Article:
UPDATE: According to a report by Adrian Wojnarowski of ESPN, teams are being asked to search for arenas for NBA playoff games in August, which suggests that the plan is for all teams to play out the remainder of their regular season schedule. Additionally, there’s a possibility that teams will play games in their practice facilities. For now, all of these games would be closed to fans.
The original story continues as follows.
The Centers for Disease Control and Prevention (CDC) released new coronavirus safety guidelines on Sunday recommending that all gatherings of 50 people or more in the United States be cancelled or postponed for the next eight weeks. That means that the NBA will likely return a month past the one-month deadline it tentatively put in place on Thursday, and it sounds like the league is already preparing for that scenario.
According to a report by Adrian Wojnarowski of ESPN on Sunday, NBA owners and executives expect their respective teams to return to the court no sooner than June, which is three months from now.
CDC recommendation of no events of 50-plus people for next two months comes as a number of NBA owners and executives increasingly believe a best case scenario is a mid-to-late June return to play -- with no fans. League's scouting for possible arena dates all the way thru August.— Adrian Wojnarowski (@wojespn) March 15, 2020
The aforementioned issue with venues is a obviously a problem that’s difficult to work around, but that will be true in mid-June too. The real benefit of waiting will be the possibility of playing in front of fans again.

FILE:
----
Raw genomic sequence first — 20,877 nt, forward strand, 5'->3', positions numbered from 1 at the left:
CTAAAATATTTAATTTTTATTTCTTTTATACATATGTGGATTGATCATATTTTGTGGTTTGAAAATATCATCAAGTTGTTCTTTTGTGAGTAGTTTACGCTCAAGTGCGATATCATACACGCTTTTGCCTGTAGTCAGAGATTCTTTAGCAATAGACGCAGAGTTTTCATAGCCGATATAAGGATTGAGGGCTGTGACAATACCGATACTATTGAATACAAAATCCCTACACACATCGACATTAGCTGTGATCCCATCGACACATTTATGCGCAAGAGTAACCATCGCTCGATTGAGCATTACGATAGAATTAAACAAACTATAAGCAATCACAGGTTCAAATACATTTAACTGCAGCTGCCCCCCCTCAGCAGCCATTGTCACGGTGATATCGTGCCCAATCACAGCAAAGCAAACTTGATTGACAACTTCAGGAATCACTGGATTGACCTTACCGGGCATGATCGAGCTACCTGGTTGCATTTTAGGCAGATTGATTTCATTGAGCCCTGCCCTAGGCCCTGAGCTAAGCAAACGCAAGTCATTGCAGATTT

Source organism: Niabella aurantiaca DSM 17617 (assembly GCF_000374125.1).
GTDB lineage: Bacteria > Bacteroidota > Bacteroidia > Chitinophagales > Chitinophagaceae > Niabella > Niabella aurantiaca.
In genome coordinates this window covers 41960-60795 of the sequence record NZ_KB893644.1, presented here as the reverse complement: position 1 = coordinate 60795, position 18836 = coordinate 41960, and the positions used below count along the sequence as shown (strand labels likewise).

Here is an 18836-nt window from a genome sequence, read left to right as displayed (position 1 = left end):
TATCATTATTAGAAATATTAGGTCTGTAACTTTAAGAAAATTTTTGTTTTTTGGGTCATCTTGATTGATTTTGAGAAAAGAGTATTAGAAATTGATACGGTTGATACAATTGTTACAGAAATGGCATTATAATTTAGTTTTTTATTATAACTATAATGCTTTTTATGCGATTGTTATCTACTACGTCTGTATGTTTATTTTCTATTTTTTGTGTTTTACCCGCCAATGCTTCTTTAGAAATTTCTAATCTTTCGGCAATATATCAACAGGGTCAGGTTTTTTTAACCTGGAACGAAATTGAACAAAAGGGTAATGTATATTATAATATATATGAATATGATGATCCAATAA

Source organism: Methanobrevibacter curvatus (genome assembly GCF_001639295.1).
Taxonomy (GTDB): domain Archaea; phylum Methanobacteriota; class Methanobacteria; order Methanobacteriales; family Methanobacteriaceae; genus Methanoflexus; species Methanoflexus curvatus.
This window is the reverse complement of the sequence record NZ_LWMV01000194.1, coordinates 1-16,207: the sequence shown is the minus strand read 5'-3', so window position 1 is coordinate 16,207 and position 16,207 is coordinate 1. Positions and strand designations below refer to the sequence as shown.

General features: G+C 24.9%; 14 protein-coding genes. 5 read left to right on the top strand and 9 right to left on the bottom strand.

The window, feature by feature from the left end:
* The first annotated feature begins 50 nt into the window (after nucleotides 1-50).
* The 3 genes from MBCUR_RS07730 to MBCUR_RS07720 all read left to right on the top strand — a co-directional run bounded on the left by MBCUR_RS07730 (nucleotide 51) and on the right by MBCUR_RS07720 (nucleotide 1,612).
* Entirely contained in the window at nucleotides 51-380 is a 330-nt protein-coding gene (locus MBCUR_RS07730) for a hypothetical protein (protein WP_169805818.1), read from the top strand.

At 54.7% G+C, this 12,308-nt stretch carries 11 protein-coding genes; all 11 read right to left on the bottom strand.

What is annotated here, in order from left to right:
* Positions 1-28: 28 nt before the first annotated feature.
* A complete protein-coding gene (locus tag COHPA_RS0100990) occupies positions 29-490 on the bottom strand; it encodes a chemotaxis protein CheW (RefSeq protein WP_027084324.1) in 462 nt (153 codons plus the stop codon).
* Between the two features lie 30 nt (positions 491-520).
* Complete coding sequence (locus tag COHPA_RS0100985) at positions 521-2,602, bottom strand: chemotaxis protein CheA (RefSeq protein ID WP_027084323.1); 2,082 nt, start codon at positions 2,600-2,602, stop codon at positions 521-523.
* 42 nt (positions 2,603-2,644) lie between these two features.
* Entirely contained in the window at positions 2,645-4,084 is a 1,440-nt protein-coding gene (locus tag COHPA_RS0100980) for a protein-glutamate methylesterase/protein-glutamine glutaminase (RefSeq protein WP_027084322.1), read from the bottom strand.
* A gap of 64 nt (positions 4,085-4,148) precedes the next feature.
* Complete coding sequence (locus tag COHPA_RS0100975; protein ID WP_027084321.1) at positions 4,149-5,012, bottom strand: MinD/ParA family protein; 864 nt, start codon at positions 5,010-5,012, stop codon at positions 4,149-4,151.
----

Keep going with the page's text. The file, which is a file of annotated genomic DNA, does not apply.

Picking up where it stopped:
The NBA planned on temporarily closing its games to fans prior to suspending the rest of the season entirely, and while they could still theoretically do that in a month, the amount of people that would have to be compromised as a result of the 50-person limited makes it unrealistic.
Just counting players, there are roughly 30 people that would have to be in the stadium. Then, when you count the coaches and training staff, that number quickly climbs up to 50.
Can cuts be made? Sure, but in an industry that is as detail-oriented as the NBA, the risk isn’t worth it. For that reason, it would be surprising to see the NBA return any time before July. Assuming that’s the case, there will be even more questions about the 2020 NBA Draft, free agency and the 2020-21 season.
In other words, a lot have to be figured out over the next few months.